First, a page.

I always knew my wife had the makings of royalty.
I just didn’t know that the connection would surface through the sufferings of a pregnant duchess.
You see, Mary Kay went through that once. Well, twice. I mean three times. OK, OK, we had FOUR kids, and it was ALL MY FAULT that she spent two full months suffering from nausea and vomiting each time.
Mary Kay is thinking of writing her a letter. One that says, “I feel for you.” Because people just don’t understand what it’s like. You say “morning sickness” and folks think you just eat a few crackers first thing in the morning, deal with a little rumbly tumbly and you’re good to go.
But this isn’t “morning” sickness. This is “intense, all day, every day for two months, I’ll never eat again, I’ll kill my husband if I ever get my strength back” sickness – hyperemesis gravidarum.
“Wish I had known there was a name for this,” my wife said in a recent email to me. It might have validated her experience, given her a way to describe it to skeptics, made her feel less like “a weakling.”
In 1985, when she was about four weeks along, we found out that Mary Kay was pregnant.
Our first child! Suddenly, our lives had changed, and what a joy it was.
But within days, the sickness — we’ll call it Beelzebub — arrived. And it does come suddenly. Note the picture in Tuesday’s World-Herald showing a glamorous Kate playing field hockey in fashionable high-heeled boots last Friday. By Monday she was in the hospital.
In Mary Kay’s case, she quickly became dehydrated and soon spent three or four days in the hospital, hooked up to an IV. She was sent home but was back almost immediately for three or four more days. She came back home and spent most of the next six weeks with Beelzebub — weak, dehydrated, battling severe nausea, eating ever so little and, frankly, feeling like others saw her as a different kind of “weak.”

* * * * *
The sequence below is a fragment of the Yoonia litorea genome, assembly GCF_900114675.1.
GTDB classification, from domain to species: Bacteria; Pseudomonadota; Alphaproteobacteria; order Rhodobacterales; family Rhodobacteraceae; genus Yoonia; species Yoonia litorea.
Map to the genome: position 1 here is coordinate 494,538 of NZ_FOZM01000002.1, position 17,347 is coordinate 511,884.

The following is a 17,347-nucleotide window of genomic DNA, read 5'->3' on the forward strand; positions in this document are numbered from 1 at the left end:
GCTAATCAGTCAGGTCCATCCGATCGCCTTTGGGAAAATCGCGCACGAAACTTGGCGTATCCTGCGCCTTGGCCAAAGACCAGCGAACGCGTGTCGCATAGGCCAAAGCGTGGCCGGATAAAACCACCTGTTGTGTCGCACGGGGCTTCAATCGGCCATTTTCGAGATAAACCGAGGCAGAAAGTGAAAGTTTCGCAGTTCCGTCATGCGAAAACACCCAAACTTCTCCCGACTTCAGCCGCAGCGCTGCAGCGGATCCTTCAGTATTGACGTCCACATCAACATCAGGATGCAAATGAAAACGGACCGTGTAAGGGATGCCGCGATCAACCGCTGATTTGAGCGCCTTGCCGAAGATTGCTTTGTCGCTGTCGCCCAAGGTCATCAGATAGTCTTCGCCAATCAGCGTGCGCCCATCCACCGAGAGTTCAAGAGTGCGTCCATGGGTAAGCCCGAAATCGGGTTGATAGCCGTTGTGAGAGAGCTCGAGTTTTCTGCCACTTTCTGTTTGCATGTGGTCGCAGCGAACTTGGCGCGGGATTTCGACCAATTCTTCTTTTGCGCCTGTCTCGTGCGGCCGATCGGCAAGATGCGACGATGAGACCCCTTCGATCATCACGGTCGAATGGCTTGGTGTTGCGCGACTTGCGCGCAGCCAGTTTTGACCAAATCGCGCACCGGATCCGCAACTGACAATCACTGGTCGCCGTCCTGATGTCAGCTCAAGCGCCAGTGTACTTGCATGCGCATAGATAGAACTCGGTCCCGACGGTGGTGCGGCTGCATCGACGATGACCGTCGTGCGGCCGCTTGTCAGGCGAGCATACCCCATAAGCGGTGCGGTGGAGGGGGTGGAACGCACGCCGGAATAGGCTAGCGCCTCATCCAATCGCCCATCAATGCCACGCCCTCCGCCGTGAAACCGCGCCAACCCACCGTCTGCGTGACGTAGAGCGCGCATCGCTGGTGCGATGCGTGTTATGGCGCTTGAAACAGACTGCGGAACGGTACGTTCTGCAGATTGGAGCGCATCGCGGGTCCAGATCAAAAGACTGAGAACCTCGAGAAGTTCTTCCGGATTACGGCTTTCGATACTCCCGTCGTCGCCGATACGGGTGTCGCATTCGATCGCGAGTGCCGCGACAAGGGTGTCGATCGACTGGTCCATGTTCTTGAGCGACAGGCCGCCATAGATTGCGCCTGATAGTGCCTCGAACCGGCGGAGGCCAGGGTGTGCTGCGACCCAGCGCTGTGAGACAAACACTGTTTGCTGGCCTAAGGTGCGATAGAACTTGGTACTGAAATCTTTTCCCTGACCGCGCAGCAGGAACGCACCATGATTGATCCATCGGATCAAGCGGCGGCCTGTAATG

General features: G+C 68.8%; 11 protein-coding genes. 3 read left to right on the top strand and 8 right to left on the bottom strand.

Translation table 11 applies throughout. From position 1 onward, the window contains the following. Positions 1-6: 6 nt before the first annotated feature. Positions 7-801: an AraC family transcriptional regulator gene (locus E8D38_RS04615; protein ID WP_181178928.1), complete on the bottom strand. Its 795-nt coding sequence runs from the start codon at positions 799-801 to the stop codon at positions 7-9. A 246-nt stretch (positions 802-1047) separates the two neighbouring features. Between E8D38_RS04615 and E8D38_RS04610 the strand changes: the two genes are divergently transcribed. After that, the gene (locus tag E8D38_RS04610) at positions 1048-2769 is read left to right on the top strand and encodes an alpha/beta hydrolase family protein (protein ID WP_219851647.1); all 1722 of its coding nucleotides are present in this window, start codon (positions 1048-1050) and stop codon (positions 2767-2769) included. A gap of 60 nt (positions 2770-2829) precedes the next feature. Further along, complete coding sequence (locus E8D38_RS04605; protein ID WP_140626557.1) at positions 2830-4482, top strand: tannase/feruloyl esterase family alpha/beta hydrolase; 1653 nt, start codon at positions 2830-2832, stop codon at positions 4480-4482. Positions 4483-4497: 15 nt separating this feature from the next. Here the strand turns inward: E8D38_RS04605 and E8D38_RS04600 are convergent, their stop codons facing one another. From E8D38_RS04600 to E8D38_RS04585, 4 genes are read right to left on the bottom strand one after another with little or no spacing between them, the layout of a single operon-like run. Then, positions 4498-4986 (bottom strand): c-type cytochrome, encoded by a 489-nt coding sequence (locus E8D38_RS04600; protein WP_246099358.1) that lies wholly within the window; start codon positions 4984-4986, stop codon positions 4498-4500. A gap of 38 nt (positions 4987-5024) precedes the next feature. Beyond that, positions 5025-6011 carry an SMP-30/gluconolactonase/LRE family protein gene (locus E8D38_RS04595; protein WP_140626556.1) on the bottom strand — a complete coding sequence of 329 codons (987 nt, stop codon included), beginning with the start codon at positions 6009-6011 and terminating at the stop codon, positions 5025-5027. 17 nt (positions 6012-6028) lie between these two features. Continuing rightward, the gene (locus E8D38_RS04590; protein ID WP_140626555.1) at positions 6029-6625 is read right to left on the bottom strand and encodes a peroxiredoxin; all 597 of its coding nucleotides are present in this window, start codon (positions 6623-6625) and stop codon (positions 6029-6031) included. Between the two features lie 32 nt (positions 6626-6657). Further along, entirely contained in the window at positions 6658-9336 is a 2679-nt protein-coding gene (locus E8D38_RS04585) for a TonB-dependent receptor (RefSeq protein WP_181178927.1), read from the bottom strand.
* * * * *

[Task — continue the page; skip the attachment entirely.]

In Kate’s case, at least one website that refers to her routinely as a “diva” offered that her baby announcement of course had to be “dramatic,” as if she had wanted it that way. If they only knew.
Eventually, Mary Kay’s nausea abated, and six months later, on Christmas Eve 1985, a beautiful baby boy was born, no worse for the wear.
Mary Kay was hospitalized for about a week and spent two months severely ill and dehydrated again in 1987 and 1990 before our daughters were born wonderfully healthy. Note that we were buoyed then and now by research indicating that women who suffer from severe nausea and vomiting during pregnancy are less likely to have a miscarriage.
By late 1994, insurance companies apparently had determined that hyperemesis gravidarum didn’t require hospitalization, so a home health nurse came to our house, started Mary Kay on an IV, deputized me as an RN so that I could change her IV tubing every day and left us to our own devices. Mary Kay spent weeks on our living room couch, tied to an IV, with a bucket by her side.
Ultimately our baby was born healthy, but not before Mary Kay’s gallbladder was removed while she was seven months’ pregnant.
By now you’re wondering why we have four kids, why Mary Kay went through it all.
Because she — and the women who go through this, some for much longer than two months — are saints on Earth. Mary Kay’s fears of being perceived as “weak”? She’s the strongest person I’ve ever known. She was open to the blessings God had in store for us, even if those blessings each included a two-month visit from Satan himself. But we got the better of ol’ Beelzebub. Our children, now ages 17 to 26, are the joys of our lives, even if we don’t tell them that often enough.
Dear Kate: We’re praying for you. Once you get through this, labor and delivery will be child’s play, so to speak, with a beautiful baby to greet you at the end of it. It’s just icing on the cake that he or she might be a future king or queen. You’re strong. Hang in there. It’s worth it!
Bob McDonald, a deputy Money editor at the World-Herald, wrote this guest blog for momaha.com
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